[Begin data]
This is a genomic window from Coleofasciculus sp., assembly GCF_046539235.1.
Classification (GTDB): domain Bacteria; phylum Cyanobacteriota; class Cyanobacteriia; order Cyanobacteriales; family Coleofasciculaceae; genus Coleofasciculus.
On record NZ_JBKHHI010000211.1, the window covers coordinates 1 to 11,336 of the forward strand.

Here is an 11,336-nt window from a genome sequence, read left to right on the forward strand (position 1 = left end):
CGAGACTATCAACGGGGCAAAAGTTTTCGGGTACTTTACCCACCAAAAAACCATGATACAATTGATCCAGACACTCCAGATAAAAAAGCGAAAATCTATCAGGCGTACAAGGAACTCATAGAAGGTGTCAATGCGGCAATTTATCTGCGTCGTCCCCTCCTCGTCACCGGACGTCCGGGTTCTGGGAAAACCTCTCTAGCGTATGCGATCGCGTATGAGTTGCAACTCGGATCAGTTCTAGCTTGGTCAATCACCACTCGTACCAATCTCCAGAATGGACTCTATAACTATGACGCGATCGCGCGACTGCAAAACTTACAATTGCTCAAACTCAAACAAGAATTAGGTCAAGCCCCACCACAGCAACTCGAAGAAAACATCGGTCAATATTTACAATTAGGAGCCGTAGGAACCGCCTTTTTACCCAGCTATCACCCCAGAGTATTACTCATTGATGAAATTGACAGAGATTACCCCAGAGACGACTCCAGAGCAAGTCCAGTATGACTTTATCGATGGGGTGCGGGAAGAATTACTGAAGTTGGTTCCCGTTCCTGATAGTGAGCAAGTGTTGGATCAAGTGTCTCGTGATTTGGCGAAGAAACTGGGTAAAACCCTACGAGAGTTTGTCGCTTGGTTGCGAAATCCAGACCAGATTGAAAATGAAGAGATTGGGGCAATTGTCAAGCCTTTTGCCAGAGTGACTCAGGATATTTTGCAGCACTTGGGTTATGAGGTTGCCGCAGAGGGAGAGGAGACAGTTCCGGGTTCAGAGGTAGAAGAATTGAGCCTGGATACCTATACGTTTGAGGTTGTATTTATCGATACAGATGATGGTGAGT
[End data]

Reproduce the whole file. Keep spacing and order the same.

This is a genomic window from Coleofasciculus sp., assembly GCF_046539235.1.
Classification (GTDB): domain Bacteria; phylum Cyanobacteriota; class Cyanobacteriia; order Cyanobacteriales; family Coleofasciculaceae; genus Coleofasciculus.
On record NZ_JBKHHI010000211.1, the window covers coordinates 1 to 11,336 of the forward strand.

Here is an 11,336-nt window from a genome sequence, read left to right on the forward strand (position 1 = left end):
CGAGACTATCAACGGGGCAAAAGTTTTCGGGTACTTTACCCACCAAAAAACCATGATACAATTGATCCAGACACTCCAGATAAAAAAGCGAAAATCTATCAGGCGTACAAGGAACTCATAGAAGGTGTCAATGCGGCAATTTATCTGCGTCGTCCCCTCCTCGTCACCGGACGTCCGGGTTCTGGGAAAACCTCTCTAGCGTATGCGATCGCGTATGAGTTGCAACTCGGATCAGTTCTAGCTTGGTCAATCACCACTCGTACCAATCTCCAGAATGGACTCTATAACTATGACGCGATCGCGCGACTGCAAAACTTACAATTGCTCAAACTCAAACAAGAATTAGGTCAAGCCCCACCACAGCAACTCGAAGAAAACATCGGTCAATATTTACAATTAGGAGCCGTAGGAACCGCCTTTTTACCCAGCTATCACCCCAGAGTATTACTCATTGATGAAATTGACAGAGATTACCCCAGAGACGACTCCAGAGCAAGTCCAGTATGACTTTATCGATGGGGTGCGGGAAGAATTACTGAAGTTGGTTCCCGTTCCTGATAGTGAGCAAGTGTTGGATCAAGTGTCTCGTGATTTGGCGAAGAAACTGGGTAAAACCCTACGAGAGTTTGTCGCTTGGTTGCGAAATCCAGACCAGATTGAAAATGAAGAGATTGGGGCAATTGTCAAGCCTTTTGCCAGAGTGACTCAGGATATTTTGCAGCACTTGGGTTATGAGGTTGCCGCAGAGGGAGAGGAGACAGTTCCGGGTTCAGAGGTAGAAGAATTGAGCCTGGATACCTATACGTTTGAGGTTGTATTTATCGATACAGATGATGGTGAGT